What is the “field” in virtual research contexts?
This is an old topic. And in fact, an old excerpt from a talk I gave in Trondheim, Norway, in 2002. But I’ve been thinking about it a lot lately and I wonder how this gets modified when applied to social media contexts, beyond the obvious shift from virtual-only contexts to more hybrid forms of connection.
Talking with anyone formally or informally marks a significant shift from observer to participant, or more forcefully, accomplice. Online, once we participate in the context, we begin to co-construct the spaces we study (Markham, 1998). This is not a minor point. Our interaction with participants are not simple events in these online spaces, they are organizing elements of these spaces. In other words, we participate in constructing the very phenomena we label later as the object of analysis. Furthermore, we participate in constructing the Other with whom we are interacting. The social reality of online culture is an ongoing, negotiated accomplishment of conversation. In a place where the boundaries of self and other are created and sustained solely through the exchange of information, we begin to exist as a persona when others respond to us; being, as many theorists note, is relational and dialectic (e.g., Buber, 1958; Bakhtin, 1981; Blumer, 1969; Gergen, 1991; Laing, 1969).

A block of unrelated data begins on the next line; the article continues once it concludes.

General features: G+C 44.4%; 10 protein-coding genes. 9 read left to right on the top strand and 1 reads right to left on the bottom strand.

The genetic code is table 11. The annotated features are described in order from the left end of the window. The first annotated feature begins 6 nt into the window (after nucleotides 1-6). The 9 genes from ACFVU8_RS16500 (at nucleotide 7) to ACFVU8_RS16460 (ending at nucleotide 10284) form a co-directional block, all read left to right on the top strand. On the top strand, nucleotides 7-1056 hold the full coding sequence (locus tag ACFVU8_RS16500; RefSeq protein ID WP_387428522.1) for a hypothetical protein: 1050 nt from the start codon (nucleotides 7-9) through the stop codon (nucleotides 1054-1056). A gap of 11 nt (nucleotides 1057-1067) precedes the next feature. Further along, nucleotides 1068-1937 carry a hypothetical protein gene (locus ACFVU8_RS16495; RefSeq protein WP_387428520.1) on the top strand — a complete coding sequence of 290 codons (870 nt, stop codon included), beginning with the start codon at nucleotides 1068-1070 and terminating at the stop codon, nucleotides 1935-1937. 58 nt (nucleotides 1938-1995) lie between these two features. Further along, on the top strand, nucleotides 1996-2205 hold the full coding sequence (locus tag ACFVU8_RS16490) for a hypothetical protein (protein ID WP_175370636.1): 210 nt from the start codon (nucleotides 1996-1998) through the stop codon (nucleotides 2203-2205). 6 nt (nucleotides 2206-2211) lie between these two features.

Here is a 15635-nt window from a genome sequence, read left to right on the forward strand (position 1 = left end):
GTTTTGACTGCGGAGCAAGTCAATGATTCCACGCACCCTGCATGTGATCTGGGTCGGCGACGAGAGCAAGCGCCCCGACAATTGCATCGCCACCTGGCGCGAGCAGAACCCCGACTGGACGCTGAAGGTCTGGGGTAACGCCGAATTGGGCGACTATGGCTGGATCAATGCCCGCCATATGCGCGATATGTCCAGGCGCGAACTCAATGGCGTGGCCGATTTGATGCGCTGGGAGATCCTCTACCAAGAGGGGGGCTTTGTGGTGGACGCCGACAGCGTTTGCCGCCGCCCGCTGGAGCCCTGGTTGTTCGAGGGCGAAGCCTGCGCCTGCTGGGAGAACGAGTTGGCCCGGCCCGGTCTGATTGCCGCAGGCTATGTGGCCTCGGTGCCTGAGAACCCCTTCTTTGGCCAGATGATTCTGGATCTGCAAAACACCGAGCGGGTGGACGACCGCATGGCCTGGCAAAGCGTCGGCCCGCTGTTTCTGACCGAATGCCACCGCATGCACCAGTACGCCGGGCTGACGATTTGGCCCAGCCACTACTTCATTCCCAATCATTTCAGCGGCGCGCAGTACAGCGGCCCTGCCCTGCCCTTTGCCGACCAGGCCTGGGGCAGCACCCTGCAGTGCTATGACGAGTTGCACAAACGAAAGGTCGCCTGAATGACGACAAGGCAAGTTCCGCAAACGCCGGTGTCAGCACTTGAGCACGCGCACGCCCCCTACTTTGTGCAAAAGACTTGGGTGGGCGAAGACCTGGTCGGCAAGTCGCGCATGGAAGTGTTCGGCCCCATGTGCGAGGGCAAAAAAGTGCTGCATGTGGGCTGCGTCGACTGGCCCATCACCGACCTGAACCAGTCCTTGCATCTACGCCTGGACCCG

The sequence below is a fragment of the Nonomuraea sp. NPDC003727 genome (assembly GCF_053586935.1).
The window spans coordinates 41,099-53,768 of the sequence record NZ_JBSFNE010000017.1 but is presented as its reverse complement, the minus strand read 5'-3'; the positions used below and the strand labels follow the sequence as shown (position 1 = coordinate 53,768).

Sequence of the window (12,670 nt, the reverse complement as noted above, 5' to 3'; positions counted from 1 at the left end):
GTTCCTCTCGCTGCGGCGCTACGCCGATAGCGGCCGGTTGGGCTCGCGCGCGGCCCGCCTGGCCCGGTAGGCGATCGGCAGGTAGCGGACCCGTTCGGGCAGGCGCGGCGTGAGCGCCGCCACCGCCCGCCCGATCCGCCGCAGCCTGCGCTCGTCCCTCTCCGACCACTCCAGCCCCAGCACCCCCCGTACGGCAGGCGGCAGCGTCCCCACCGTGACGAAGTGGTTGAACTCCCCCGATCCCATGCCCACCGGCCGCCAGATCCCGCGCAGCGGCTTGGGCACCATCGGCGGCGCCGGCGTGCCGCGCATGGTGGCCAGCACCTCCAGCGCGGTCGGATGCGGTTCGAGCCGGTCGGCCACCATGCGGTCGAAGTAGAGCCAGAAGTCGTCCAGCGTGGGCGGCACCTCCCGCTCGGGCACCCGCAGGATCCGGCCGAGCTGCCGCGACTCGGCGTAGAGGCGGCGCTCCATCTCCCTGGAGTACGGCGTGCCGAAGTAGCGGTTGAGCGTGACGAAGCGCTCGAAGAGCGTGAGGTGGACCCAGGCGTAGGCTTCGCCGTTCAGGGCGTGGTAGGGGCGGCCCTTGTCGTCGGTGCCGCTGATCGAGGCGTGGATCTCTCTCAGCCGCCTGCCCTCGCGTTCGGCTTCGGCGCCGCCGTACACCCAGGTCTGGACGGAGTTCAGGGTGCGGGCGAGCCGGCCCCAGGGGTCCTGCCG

Participation is the fundamental and necessary means through which existence is possible. As MacKinnon keenly notes in 1995, once we shift from physical to digital contexts, the common phrase “I think, therefore I am” is woefully inadequate. Even “I speak, therefore I am” is not enough. The more appropriate phrase in digital contexts is “I am perceived, therefore I am” (p. 119). Every time researcher responds to another in a digital context, the researcher contributes directly and actively to the development of the other’s identity. By extension, our participation in this dialogue creates the field in which the study occurs.